# Angle between three vectors in $\mathbb{R}$

Three vectors, $$V_1,V_2,V_3$$ are in the $$\mathbb{R}^2$$ plane where $$V_1+V_2+V_3=\vec{0}$$ and the magnitudes of these vectors are the same. Show that the angle between any two of these vectors is 120 degrees.

My try:

$$V_1+V_2+V_3=\vec{0}$$, so $$V_1+V_2=-V_3$$. This would mean that $$(V_1+V_2)^2=V_3^2$$ which is $$|V_1|+|V_2| + 2V_1V_2 =|V_3|$$. But since the magnitude is the same, we get $$2|V_1|+2V_1V_2=|V_1|$$ which is $$2V_1V_2=-|V_1|$$ so $$V_1*V_2=-0.5|V_1|$$.

The formula for the angle is $$\cos(a)= \frac{V_1*V_2}{|V_1|*|V_2|} = -0.5*\frac{|V_1|}{|V_1|^2}=\frac{-0.5}{|V1|}$$

I know that the solution would be a triangle and that $$\cos(a)=-0.5$$

But that would mean that my angle is dependent on $$V_1$$ which isn't the case. So what am I doing wrong?

• With respect to the two answers provided, is either one useful to you? If not, please edit your query re (1) what is the background of the question - re what theorems or previously solved problems might be pertinent to you here? (2) please show your work, re what you have tried. Commented Oct 5, 2020 at 10:54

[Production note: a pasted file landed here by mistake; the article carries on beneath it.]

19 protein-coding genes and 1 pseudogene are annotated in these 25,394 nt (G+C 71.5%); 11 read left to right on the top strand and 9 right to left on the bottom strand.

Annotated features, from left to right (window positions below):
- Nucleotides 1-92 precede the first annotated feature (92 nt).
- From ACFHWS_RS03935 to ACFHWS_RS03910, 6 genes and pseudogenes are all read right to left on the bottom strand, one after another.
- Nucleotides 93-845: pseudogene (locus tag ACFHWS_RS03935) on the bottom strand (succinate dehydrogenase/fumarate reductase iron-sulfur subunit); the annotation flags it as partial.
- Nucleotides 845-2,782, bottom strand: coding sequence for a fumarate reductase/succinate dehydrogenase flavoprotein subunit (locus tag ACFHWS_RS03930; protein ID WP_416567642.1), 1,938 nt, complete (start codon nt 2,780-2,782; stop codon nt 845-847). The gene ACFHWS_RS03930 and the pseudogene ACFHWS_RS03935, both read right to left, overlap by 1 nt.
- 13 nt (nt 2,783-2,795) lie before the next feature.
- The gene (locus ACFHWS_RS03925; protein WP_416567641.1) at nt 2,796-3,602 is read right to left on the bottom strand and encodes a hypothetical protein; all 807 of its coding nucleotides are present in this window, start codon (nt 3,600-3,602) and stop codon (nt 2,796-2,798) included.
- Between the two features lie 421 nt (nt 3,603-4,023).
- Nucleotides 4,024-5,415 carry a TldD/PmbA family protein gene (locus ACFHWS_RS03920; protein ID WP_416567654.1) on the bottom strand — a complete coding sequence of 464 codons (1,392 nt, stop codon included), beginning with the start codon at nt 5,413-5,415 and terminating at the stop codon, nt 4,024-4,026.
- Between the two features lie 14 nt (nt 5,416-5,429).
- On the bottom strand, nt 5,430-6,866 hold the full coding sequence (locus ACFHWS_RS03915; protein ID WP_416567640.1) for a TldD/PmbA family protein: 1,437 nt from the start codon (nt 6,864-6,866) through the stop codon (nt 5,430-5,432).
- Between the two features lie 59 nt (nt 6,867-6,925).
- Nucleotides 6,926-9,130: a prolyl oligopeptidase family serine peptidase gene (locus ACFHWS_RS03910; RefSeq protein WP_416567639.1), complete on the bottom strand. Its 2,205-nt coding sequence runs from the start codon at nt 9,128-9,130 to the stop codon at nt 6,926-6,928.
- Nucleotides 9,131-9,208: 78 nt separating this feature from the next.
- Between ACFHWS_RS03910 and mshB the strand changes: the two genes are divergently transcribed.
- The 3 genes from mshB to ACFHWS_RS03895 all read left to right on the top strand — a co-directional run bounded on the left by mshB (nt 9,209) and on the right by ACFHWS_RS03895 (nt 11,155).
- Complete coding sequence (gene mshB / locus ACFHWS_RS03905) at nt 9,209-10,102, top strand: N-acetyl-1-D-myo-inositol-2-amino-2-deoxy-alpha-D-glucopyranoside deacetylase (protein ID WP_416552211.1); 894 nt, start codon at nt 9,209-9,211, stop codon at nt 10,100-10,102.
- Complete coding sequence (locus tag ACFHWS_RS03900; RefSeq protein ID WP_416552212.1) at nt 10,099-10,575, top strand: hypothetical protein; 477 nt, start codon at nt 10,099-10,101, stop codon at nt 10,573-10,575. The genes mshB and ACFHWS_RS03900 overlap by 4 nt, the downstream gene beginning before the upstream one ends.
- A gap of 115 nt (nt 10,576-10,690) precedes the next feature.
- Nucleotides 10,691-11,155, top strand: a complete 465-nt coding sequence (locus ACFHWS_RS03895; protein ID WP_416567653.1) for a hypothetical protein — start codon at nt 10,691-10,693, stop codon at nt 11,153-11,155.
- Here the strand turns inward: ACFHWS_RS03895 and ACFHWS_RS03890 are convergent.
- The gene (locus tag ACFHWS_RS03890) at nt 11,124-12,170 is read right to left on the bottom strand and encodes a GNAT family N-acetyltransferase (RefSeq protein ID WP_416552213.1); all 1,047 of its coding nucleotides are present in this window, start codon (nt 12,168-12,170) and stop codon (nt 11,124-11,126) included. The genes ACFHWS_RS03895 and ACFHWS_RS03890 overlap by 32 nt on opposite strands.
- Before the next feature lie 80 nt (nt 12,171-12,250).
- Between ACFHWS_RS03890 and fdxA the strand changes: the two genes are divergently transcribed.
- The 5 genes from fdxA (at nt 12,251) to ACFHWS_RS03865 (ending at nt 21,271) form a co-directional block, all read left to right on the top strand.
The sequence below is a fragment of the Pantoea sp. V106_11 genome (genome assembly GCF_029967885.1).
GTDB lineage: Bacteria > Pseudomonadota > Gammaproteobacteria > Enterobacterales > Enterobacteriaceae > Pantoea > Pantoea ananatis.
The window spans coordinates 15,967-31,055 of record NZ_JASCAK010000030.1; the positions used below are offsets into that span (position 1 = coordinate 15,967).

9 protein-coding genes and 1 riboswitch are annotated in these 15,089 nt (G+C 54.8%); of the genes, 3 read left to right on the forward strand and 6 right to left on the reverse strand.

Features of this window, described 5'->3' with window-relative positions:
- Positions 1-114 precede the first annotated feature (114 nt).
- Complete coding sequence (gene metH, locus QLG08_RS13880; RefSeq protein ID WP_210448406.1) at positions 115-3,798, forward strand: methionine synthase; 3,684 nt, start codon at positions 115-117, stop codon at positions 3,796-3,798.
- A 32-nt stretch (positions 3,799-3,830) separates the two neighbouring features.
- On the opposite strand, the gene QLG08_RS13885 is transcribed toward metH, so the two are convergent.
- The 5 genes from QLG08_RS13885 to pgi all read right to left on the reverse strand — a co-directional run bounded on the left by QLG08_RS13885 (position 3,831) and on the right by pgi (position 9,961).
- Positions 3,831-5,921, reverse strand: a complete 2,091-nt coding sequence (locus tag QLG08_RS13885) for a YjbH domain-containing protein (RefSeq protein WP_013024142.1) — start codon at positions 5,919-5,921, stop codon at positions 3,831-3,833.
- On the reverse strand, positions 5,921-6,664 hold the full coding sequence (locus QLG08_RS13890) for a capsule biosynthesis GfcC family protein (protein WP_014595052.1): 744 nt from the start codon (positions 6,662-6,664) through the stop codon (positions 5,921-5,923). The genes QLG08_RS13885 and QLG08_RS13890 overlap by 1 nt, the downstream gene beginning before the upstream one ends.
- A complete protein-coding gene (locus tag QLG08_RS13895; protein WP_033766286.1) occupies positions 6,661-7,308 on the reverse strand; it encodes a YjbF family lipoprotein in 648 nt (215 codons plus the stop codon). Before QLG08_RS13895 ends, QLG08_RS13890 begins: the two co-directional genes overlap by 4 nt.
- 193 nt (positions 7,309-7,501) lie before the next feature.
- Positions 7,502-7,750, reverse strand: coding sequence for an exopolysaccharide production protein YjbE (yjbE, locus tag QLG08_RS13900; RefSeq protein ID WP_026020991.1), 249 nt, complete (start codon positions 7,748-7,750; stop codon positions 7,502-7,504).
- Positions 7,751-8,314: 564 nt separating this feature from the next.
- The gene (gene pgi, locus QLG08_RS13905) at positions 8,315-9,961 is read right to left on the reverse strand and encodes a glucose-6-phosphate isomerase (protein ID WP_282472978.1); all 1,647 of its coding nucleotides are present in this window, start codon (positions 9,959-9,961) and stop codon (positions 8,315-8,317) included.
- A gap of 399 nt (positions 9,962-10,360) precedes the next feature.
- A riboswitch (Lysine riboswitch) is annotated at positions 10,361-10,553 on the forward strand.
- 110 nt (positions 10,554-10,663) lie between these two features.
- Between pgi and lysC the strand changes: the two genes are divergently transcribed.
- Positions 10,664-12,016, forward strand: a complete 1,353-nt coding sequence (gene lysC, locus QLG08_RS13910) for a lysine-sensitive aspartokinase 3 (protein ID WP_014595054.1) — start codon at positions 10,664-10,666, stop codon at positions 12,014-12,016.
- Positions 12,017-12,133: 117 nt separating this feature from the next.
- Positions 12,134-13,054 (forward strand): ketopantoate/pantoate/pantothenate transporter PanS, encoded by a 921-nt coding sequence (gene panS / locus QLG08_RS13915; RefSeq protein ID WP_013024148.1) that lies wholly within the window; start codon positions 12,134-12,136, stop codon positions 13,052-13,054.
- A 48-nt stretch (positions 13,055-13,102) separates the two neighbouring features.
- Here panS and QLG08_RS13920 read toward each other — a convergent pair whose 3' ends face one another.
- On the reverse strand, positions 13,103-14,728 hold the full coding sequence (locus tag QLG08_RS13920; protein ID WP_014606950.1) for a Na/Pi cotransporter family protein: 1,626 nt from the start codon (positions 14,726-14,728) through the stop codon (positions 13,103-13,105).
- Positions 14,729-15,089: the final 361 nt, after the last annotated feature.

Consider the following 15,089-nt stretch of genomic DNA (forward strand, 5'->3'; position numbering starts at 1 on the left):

$$V_3=-V_1-V_2$$ implies that $$\|V_3\|^2=\langle V_1+V_2,V_1+V_2\rangle =\|V_1\|^2+\|V_2\|^2+2\langle V_1,V_2\rangle =\|V\|^2$$ where $$\|V_1\|=\|V_2\|=\|v_3\|=\|V\|$$

This implies that $$2\|V\|^2 cos(V_1,V_2)=-\|V\|^2$$.

You cannot "square" a vector: the statement "$$(V_1 + V_2)^2 = V_3^2$$" makes no sense.

I sense that you are trying to use the dot product. In that case, you will instead obtain:

$$|V_3|^2 = V_3 \cdot V_3 = (V_1 +V_2) \cdot (V_1 +V_2) = |V_1|^2 + 2 V_1 \cdot V_2 + |V_2|^2$$

Now we continue with your method. We have from $$|V_1|^2 = -2V_1\cdot V_2$$

$$\implies \cos (a) = \frac {V_1 \cdot V_2}{|V_1||V_2|} = \frac {V_1 \cdot V_2}{|V_1|^2} = -\frac12$$